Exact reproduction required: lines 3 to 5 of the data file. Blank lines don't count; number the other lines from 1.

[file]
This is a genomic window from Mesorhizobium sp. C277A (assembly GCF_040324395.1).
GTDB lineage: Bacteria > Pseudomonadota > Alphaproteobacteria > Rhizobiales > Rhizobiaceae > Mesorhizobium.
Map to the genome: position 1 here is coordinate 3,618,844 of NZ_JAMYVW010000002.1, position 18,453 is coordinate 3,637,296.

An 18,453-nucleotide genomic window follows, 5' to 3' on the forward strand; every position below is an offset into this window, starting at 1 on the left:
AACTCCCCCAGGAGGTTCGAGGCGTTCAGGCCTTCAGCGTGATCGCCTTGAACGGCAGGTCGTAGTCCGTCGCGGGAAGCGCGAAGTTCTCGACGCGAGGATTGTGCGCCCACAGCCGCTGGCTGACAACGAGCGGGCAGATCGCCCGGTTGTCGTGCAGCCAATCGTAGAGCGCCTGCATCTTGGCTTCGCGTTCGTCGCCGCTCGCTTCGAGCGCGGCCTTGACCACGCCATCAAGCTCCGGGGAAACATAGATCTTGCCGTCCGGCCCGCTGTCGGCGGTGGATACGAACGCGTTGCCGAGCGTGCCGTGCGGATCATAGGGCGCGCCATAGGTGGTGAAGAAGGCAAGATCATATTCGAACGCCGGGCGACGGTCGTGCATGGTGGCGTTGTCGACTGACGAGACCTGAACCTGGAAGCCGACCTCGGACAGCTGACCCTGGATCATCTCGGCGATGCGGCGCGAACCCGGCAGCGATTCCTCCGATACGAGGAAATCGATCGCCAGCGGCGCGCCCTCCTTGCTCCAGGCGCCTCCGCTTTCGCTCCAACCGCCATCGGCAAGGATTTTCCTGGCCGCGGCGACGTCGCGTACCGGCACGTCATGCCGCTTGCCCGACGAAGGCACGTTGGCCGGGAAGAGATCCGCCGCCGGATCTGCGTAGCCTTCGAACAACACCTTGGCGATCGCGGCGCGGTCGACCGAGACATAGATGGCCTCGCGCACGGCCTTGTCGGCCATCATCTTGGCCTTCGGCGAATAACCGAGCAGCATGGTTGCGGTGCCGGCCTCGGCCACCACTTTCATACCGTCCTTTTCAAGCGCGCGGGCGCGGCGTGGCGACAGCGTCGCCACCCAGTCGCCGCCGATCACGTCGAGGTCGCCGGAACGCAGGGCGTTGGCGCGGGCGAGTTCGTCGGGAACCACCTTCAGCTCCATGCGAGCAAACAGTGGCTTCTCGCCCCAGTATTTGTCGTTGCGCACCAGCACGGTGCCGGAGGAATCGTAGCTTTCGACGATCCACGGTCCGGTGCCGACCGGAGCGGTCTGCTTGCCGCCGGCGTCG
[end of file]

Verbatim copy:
Map to the genome: position 1 here is coordinate 3,618,844 of NZ_JAMYVW010000002.1, position 18,453 is coordinate 3,637,296.

An 18,453-nucleotide genomic window follows, 5' to 3' on the forward strand; every position below is an offset into this window, starting at 1 on the left:
AACTCCCCCAGGAGGTTCGAGGCGTTCAGGCCTTCAGCGTGATCGCCTTGAACGGCAGGTCGTAGTCCGTCGCGGGAAGCGCGAAGTTCTCGACGCGAGGATTGTGCGCCCACAGCCGCTGGCTGACAACGAGCGGGCAGATCGCCCGGTTGTCGTGCAGCCAATCGTAGAGCGCCTGCATCTTGGCTTCGCGTTCGTCGCCGCTCGCTTCGAGCGCGGCCTTGACCACGCCATCAAGCTCCGGGGAAACATAGATCTTGCCGTCCGGCCCGCTGTCGGCGGTGGATACGAACGCGTTGCCGAGCGTGCCGTGCGGATCATAGGGCGCGCCATAGGTGGTGAAGAAGGCAAGATCATATTCGAACGCCGGGCGACGGTCGTGCATGGTGGCGTTGTCGACTGACGAGACCTGAACCTGGAAGCCGACCTCGGACAGCTGACCCTGGATCATCTCGGCGATGCGGCGCGAACCCGGCAGCGATTCCTCCGATACGAGGAAATCGATCGCCAGCGGCGCGCCCTCCTTGCTCCAGGCGCCTCCGCTTTCGCTCCAACCGCCATCGGCAAGGATTTTCCTGGCCGCGGCGACGTCGCGTACCGGCACGTCATGCCGCTTGCCCGACGAAGGCACGTTGGCCGGGAAGAGATCCGCCGCCGGATCTGCGTAGCCTTCGAACAACACCTTGGCGATCGCGGCGCGGTCGACCGAGACATAGATGGCCTCGCGCACGGCCTTGTCGGCCATCATCTTGGCCTTCGGCGAATAACCGAGCAGCATGGTTGCGGTGCCGGCCTCGGCCACCACTTTCATACCGTCCTTTTCAAGCGCGCGGGCGCGGCGTGGCGACAGCGTCGCCACCCAGTCGCCGCCGATCACGTCGAGGTCGCCGGAACGCAGGGCGTTGGCGCGGGCGAGTTCGTCGGGAACCACCTTCAGCTCCATGCGAGCAAACAGTGGCTTCTCGCCCCAGTATTTGTCGTTGCGCACCAGCACGGTGCCGGAGGAATCGTAGCTTTCGACGATCCACGGTCCGGTGCCGACCGGAGCGGTCTGCTTGCCGCCGGCGTCG